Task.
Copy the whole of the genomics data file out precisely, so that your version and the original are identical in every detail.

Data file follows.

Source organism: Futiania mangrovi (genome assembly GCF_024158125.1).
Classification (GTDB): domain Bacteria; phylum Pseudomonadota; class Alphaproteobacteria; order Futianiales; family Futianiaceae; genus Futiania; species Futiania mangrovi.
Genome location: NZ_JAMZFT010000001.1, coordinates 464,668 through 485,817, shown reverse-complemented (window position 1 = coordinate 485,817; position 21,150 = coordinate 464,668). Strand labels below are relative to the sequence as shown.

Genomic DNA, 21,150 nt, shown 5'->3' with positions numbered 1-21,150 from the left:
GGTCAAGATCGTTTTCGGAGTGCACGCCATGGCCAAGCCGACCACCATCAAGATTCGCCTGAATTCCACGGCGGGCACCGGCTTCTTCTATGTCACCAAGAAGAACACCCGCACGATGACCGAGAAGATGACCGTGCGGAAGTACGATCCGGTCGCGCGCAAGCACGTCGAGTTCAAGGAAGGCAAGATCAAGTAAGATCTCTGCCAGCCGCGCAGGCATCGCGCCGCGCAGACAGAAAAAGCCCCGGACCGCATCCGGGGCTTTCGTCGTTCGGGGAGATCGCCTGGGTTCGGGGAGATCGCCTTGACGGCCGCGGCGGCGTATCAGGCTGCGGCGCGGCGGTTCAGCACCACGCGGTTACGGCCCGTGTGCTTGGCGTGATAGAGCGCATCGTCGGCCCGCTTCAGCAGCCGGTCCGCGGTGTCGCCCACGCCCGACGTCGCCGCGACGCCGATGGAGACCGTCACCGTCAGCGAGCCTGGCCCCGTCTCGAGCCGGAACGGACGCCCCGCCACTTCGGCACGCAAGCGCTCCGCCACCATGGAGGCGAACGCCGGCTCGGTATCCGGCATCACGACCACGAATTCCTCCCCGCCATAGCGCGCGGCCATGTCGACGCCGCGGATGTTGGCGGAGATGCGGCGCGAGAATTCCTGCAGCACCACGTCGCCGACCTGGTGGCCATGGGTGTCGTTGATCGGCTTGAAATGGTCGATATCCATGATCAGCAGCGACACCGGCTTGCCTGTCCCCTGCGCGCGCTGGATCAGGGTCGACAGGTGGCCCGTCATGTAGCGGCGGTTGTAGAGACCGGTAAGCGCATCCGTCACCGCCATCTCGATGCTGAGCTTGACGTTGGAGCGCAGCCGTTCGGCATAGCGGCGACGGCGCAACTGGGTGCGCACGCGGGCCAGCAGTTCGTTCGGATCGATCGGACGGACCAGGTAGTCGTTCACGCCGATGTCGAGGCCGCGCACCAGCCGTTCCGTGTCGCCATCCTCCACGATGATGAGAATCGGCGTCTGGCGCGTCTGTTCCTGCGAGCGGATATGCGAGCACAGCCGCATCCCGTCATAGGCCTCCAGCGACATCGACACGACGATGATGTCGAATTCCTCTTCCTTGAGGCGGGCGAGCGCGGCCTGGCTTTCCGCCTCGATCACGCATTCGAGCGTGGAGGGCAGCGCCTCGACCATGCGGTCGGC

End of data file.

Source organism: Futiania mangrovi (genome assembly GCF_024158125.1).
Classification (GTDB): domain Bacteria; phylum Pseudomonadota; class Alphaproteobacteria; order Futianiales; family Futianiaceae; genus Futiania; species Futiania mangrovi.
Genome location: NZ_JAMZFT010000001.1, coordinates 464,668 through 485,817, shown reverse-complemented (window position 1 = coordinate 485,817; position 21,150 = coordinate 464,668). Strand labels below are relative to the sequence as shown.

Genomic DNA, 21,150 nt, shown 5'->3' with positions numbered 1-21,150 from the left:
GGTCAAGATCGTTTTCGGAGTGCACGCCATGGCCAAGCCGACCACCATCAAGATTCGCCTGAATTCCACGGCGGGCACCGGCTTCTTCTATGTCACCAAGAAGAACACCCGCACGATGACCGAGAAGATGACCGTGCGGAAGTACGATCCGGTCGCGCGCAAGCACGTCGAGTTCAAGGAAGGCAAGATCAAGTAAGATCTCTGCCAGCCGCGCAGGCATCGCGCCGCGCAGACAGAAAAAGCCCCGGACCGCATCCGGGGCTTTCGTCGTTCGGGGAGATCGCCTGGGTTCGGGGAGATCGCCTTGACGGCCGCGGCGGCGTATCAGGCTGCGGCGCGGCGGTTCAGCACCACGCGGTTACGGCCCGTGTGCTTGGCGTGATAGAGCGCATCGTCGGCCCGCTTCAGCAGCCGGTCCGCGGTGTCGCCCACGCCCGACGTCGCCGCGACGCCGATGGAGACCGTCACCGTCAGCGAGCCTGGCCCCGTCTCGAGCCGGAACGGACGCCCCGCCACTTCGGCACGCAAGCGCTCCGCCACCATGGAGGCGAACGCCGGCTCGGTATCCGGCATCACGACCACGAATTCCTCCCCGCCATAGCGCGCGGCCATGTCGACGCCGCGGATGTTGGCGGAGATGCGGCGCGAGAATTCCTGCAGCACCACGTCGCCGACCTGGTGGCCATGGGTGTCGTTGATCGGCTTGAAATGGTCGATATCCATGATCAGCAGCGACACCGGCTTGCCTGTCCCCTGCGCGCGCTGGATCAGGGTCGACAGGTGGCCCGTCATGTAGCGGCGGTTGTAGAGACCGGTAAGCGCATCCGTCACCGCCATCTCGATGCTGAGCTTGACGTTGGAGCGCAGCCGTTCGGCATAGCGGCGACGGCGCAACTGGGTGCGCACGCGGGCCAGCAGTTCGTTCGGATCGATCGGACGGACCAGGTAGTCGTTCACGCCGATGTCGAGGCCGCGCACCAGCCGTTCCGTGTCGCCATCCTCCACGATGATGAGAATCGGCGTCTGGCGCGTCTGTTCCTGCGAGCGGATATGCGAGCACAGCCGCATCCCGTCATAGGCCTCCAGCGACATCGACACGACGATGATGTCGAATTCCTCTTCCTTGAGGCGGGCGAGCGCGGCCTGGCTTTCCGCCTCGATCACGCATTCGAGCGTGGAGGGCAGCGCCTCGACCATGCGGTCGGC